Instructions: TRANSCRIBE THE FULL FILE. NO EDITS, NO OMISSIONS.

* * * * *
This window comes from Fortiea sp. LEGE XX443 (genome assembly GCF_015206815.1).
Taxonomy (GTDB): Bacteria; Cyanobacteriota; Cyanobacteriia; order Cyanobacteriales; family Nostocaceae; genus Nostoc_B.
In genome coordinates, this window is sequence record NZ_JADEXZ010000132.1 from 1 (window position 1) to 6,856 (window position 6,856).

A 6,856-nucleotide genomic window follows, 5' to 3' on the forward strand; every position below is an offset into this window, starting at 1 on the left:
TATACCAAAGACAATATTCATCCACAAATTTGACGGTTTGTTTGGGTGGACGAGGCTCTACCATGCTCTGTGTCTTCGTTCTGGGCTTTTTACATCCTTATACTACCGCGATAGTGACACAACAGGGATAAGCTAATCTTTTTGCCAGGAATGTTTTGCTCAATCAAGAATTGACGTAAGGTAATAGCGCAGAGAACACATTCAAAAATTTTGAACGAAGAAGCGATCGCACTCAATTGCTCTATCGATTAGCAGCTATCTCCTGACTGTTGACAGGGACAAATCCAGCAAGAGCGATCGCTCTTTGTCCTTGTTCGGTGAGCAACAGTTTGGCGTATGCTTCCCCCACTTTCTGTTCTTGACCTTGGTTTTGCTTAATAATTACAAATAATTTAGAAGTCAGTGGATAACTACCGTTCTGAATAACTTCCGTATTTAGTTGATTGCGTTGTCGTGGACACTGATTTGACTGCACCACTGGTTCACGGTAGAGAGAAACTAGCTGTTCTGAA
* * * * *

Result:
This window comes from Fortiea sp. LEGE XX443 (genome assembly GCF_015206815.1).
Taxonomy (GTDB): Bacteria; Cyanobacteriota; Cyanobacteriia; order Cyanobacteriales; family Nostocaceae; genus Nostoc_B.
In genome coordinates, this window is sequence record NZ_JADEXZ010000132.1 from 1 (window position 1) to 6,856 (window position 6,856).

A 6,856-nucleotide genomic window follows, 5' to 3' on the forward strand; every position below is an offset into this window, starting at 1 on the left:
TATACCAAAGACAATATTCATCCACAAATTTGACGGTTTGTTTGGGTGGACGAGGCTCTACCATGCTCTGTGTCTTCGTTCTGGGCTTTTTACATCCTTATACTACCGCGATAGTGACACAACAGGGATAAGCTAATCTTTTTGCCAGGAATGTTTTGCTCAATCAAGAATTGACGTAAGGTAATAGCGCAGAGAACACATTCAAAAATTTTGAACGAAGAAGCGATCGCACTCAATTGCTCTATCGATTAGCAGCTATCTCCTGACTGTTGACAGGGACAAATCCAGCAAGAGCGATCGCTCTTTGTCCTTGTTCGGTGAGCAACAGTTTGGCGTATGCTTCCCCCACTTTCTGTTCTTGACCTTGGTTTTGCTTAATAATTACAAATAATTTAGAAGTCAGTGGATAACTACCGTTCTGAATAACTTCCGTATTTAGTTGATTGCGTTGTCGTGGACACTGATTTGACTGCACCACTGGTTCACGGTAGAGAGAAACTAGCTGTTCTGAA